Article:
Mark J. Terrill / Associated Press
NBA Commissioner Adam Silver held a town hall with league office workers on Monday in which he and Deputy Commissioner Mark Tatum maintained a clear message: the season will continue, even with the recent increase positive COVID-19 tests among many teams.
The league and the players’ union are determined to bring this 2020-2021 season to fruition without stopping, working together over the weekend and until Tuesday to issue new, stricter health and safety guidelines for reduce physical contact with players and team members.
“They will try to gain power over the next few weeks,” said a senior team official.
And the sentiment many fans have shared that the league’s new protocols are more for optics than anything else was echoed by several team members contacted by B / R.
When the NBA decided to launch this campaign in December, it was with the idea that vaccinated fans could be in arenas as early as the spring. We are seeing a multibillion dollar spinning wheel, a spinning wheel that would require tremendous effort to get back on track if the timing were to stop. It took the NBA four months to restart the 2019-20 season, and the hailed success of that experiment in Lake Buena Vista, Fla., Also resulted in huge lost profits.
Many team leaders and league officials are optimistic that the recent NBA spike, which saw several games postponed due to teams’ inability to field a full roster, has made many more players. ineligible due to contact tracing, not actual positive testing. This seems to be the main reason why only stricter guidelines were released, rather than anything of more substantial measure, despite the Celtics, Heat, Sixers, Mavericks, Wizards and Bulls all sporting significantly reduced rosters due known contact with people who have tested positive.
Elise Amendola / Associated Press
It remains to be seen, of course, how the NBA would react if the number of positive COVID-19 tests increased as the schedule moved back to February. But league sources suggest that there has been very little discussion of potential doomsday scenarios.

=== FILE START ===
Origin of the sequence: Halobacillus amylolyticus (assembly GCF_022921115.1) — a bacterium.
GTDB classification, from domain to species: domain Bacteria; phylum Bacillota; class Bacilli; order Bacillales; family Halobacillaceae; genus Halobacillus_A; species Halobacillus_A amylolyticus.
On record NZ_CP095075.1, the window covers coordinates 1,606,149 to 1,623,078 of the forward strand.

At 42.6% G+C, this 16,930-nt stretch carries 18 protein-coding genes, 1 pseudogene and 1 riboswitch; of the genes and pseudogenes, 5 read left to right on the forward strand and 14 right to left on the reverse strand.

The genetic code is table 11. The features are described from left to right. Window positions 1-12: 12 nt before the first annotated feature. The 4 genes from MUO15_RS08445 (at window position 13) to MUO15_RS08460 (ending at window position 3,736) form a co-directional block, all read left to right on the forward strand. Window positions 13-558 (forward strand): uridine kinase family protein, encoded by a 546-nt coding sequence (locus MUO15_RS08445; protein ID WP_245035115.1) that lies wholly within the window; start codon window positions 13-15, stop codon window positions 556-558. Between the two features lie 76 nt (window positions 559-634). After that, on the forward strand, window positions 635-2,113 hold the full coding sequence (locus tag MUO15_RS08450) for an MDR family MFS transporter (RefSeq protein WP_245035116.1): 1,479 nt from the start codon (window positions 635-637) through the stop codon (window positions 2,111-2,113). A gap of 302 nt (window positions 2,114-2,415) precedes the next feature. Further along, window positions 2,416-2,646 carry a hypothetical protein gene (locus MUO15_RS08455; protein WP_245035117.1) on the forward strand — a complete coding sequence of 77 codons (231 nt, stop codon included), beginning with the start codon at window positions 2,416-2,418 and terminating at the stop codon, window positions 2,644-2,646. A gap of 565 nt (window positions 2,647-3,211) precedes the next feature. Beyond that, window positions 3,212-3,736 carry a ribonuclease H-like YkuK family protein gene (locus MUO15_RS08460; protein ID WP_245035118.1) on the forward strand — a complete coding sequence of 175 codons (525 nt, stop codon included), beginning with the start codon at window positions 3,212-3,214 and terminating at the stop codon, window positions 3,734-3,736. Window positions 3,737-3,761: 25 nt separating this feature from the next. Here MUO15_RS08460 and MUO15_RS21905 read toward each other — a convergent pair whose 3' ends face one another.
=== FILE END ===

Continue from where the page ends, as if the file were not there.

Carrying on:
Discussions to expand the rosters beyond the current 17-player limit have failed. One of the main goals of any conversation since the restart of the 2019-20 season has been to keep the size of team travelers as small as possible.
And while some organizations have backed the introduction of a concept similar to last summer’s MLB ‘Taxi Team’ setup – where teams could essentially carry extra players for road trips. – there was also a significant retreat from this idea. ” More players means more COVID risk, ”Dallas Mavericks Governor Mark Cuban told Bleacher Report in an email.
A large chunk of players with the skill level and availability to serve as potential replacements will head to the February G League bubble near Orlando.
This irony is quite palpable. And where these new, stricter health and safety guidelines aim to prevent players from intermingling before and after the game – they’ll be limited to touching elbows or banging their fists – these athletes sweat and breathe on top of each other for the 48 minutes between these meet-and-greet. “The new protocols are a joke,” an assistant coach told B / R.
Players will no longer be allowed to have guests in their Hotel rooms, but why were they allowed in the first place? Now, during flights, teams have to make a seating plan where players are assigned the seats closest to those they are sitting next to on the bench for games. It is curious to know why this simple logic was not already applied.
The NBA season, alas, continues. While the Boston and Chicago game on Tuesday night has been postponed, six more competitions will be in action. And until an even greater health risk arises, there doesn’t seem to be any other change anytime soon.